Once a net P&L position for the appropriate time horizon is derived, a similar process needs to determine the structural exposure in the balance sheet – splitting assets and liabilities by currencies to derive a net equity position. If all assets and liabilities are valued in the same currency, there may be very little FX exposure left other than the P&L. However, a company using heavy capital goods with an international replacement value may need to hedge the FX mismatch if the debt is in the domestic currency.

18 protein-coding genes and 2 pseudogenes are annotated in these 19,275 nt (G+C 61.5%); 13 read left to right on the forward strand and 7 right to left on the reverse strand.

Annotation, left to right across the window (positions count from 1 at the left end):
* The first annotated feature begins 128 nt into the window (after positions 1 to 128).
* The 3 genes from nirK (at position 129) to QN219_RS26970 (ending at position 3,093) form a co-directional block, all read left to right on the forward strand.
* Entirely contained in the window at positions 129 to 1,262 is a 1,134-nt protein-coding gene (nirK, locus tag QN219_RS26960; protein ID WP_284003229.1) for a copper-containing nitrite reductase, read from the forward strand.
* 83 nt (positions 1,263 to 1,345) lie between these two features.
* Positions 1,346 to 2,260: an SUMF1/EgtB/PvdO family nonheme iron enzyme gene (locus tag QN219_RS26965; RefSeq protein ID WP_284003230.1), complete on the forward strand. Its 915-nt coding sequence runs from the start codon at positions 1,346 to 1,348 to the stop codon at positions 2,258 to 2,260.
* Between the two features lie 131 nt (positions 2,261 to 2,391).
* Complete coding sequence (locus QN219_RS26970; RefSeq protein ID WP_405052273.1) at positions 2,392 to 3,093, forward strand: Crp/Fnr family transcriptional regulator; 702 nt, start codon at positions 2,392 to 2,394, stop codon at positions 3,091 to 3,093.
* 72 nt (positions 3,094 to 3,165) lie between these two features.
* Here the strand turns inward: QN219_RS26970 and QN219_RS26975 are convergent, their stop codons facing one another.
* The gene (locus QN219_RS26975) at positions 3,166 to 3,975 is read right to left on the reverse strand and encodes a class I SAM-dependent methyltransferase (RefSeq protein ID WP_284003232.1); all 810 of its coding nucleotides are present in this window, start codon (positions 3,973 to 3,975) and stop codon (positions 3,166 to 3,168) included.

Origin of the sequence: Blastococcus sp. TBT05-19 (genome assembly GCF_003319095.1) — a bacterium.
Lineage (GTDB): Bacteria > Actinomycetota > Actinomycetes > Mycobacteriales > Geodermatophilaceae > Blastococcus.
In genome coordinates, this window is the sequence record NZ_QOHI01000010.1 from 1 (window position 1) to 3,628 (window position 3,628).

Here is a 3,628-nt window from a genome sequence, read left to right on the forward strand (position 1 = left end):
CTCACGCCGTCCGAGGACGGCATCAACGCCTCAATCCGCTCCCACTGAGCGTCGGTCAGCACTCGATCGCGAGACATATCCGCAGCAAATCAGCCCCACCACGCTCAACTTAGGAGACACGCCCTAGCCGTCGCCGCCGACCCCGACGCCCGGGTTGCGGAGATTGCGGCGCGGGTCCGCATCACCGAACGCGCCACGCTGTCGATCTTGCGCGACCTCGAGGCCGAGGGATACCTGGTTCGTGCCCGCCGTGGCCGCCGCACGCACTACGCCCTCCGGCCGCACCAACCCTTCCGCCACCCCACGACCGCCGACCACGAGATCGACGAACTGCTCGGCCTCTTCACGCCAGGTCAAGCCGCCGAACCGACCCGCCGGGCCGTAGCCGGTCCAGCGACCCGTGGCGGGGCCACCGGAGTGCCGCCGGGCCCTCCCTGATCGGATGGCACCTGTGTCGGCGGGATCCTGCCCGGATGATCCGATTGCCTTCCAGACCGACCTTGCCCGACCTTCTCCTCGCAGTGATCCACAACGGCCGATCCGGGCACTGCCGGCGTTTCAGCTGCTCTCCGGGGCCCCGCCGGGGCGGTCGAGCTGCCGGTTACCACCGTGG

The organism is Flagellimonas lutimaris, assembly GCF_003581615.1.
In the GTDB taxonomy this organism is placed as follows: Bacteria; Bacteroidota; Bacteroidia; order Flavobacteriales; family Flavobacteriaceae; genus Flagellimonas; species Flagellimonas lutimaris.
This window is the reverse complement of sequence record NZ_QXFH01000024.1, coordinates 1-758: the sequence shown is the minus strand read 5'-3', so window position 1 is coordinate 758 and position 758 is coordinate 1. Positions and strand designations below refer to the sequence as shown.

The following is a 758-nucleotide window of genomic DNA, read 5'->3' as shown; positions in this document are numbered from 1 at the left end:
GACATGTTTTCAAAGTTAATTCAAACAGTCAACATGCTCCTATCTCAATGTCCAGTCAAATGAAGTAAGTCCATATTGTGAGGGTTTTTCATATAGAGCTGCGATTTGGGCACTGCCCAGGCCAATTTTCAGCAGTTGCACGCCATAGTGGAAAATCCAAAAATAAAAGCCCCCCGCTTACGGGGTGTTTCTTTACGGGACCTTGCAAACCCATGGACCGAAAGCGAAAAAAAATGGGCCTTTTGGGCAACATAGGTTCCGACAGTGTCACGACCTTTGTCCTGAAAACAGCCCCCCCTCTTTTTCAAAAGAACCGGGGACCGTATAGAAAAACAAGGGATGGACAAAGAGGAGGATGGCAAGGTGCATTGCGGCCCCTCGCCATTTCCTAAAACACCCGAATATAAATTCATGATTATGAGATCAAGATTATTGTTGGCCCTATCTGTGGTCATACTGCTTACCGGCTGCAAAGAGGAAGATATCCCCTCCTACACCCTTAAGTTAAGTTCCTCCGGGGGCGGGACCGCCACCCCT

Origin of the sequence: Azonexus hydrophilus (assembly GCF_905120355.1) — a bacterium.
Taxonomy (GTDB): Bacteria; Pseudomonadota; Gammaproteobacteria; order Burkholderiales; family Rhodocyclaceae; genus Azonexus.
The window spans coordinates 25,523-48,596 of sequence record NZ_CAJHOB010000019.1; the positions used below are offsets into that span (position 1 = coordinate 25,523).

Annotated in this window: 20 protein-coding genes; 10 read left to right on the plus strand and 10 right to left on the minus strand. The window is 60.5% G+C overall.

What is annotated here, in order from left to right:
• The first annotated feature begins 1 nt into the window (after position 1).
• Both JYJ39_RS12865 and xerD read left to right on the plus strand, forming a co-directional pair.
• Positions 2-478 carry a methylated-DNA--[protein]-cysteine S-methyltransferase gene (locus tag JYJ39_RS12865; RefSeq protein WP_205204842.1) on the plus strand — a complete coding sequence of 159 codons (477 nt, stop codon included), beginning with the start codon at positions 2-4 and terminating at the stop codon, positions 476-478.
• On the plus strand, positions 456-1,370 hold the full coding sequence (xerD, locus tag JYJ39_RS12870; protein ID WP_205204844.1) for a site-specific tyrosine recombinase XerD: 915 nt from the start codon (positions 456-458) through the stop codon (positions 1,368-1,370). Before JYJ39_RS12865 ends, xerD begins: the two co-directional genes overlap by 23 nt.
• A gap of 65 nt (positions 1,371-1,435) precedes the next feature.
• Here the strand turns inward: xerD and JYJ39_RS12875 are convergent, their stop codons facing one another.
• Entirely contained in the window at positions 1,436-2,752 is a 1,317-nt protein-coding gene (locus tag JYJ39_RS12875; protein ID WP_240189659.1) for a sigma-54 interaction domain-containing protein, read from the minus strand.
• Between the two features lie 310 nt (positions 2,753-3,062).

Once the P&L and balance sheet exposures are well understood, consider redenominating supply chain contracts to minimise any currency mismatch. And do the same for assets and liabilities. Perhaps a US dollar loan could reduce the exposure if the company’s assets are mostly denominated in US dollars. This is a time where a gutsy treasurer could increase the mismatch to capitalise on a weakness but they better get the CEO aligned!

Lastly, the treasurer needs to ensure the shareholders’ expectations are aligned; do they expect a dividend in the next 12 months? How do they value FX exposure? Do they already hedge the risk? Do they consolidate the full balance sheet or just collect the dividend? This is usually established in a Treasury Board policy and approved at a shareholders’ meeting. It defines how much risk is acceptable, how the dividend will be paid, and in what currency.